Courtesy of Rhoda Omenya, UN-Habitat
Hacking. A word more often than not, heavy with negative connotations – specifically with reference to digital technologies. Today, mainstream use of hacking still refers criminal activities but has also given rise to a positive meaning – use of technical computer expertise to solve problems. Extrapolated to the term hackathon – an intense 24 or 48 hour event that provides a venue for self-expression and creativity through technology where people with technical backgrounds come together, form teams around a problem or idea, and collaboratively code a unique solution from scratch — these generally take shape in the form of websites, mobile apps, and robots.
UN-Habitat, Youth and Livelihoods Unit in collaboration with SwahiliBox, held a hackathon on May 20th – 21st, in Mombasa County to solve urban challenges that the county is facing. This hackathon is part of a project dubbed Innovate Counties Challenge Project that seeks to include local government partnerships in enabling governance technology applications developed by youth, have tangible impact at the community level. These challenges were identified in a challenge workshop previously held with participation and contribution from a cross cutting representation of pertinent persons from academia, civil society, youth groups, private sector, media and the core partners of the project, the county representatives particularly in the Youth and ICT departments.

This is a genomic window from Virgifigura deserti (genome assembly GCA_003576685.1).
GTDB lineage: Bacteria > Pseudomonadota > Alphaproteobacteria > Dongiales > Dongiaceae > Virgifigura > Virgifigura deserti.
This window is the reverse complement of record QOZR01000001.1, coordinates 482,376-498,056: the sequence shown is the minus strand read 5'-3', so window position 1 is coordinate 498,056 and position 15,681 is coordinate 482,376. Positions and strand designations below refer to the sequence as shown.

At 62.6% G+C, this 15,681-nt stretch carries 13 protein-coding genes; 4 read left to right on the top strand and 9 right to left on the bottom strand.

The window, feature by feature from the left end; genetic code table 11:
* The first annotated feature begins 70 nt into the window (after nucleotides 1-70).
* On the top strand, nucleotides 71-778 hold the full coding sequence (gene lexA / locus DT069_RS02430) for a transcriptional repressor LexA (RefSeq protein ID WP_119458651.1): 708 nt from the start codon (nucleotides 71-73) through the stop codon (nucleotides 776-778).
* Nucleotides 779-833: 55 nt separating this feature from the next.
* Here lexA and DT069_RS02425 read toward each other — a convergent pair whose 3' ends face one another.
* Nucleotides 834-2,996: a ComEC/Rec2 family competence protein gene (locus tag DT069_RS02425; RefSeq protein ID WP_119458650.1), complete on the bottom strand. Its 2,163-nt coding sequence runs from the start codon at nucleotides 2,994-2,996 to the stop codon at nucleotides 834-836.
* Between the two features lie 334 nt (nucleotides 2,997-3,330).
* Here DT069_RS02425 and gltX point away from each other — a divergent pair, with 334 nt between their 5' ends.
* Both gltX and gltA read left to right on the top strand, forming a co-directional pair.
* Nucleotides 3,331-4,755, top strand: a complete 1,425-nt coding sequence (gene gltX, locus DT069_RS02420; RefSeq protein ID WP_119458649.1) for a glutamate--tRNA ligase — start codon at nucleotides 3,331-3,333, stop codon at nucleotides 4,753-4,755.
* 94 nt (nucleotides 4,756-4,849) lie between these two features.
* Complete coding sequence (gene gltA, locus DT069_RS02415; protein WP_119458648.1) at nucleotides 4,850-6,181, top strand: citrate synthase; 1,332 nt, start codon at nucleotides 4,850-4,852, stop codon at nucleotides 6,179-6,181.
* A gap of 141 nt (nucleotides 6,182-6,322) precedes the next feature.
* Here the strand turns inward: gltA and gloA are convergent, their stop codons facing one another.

The hackathon had participation from students as a result of outreach sessions done at Technical University of Kenya, Mount Kenya University, Kenyatta University and Kenya Methodist University. From the sign-up sheet, 71% were participating in their first hackathon, an indication of both the novelty of the hackathon and the challenges that would be faced therein. As such having the participants take part in a continuous 48 hour hackathon would be strenuous and thus was split in two full days. Web4All, an ICT Enterprise founded with the sole aim of utilizing ICT to Improve the Livelihood of People in Africa, facilitated the hackathon.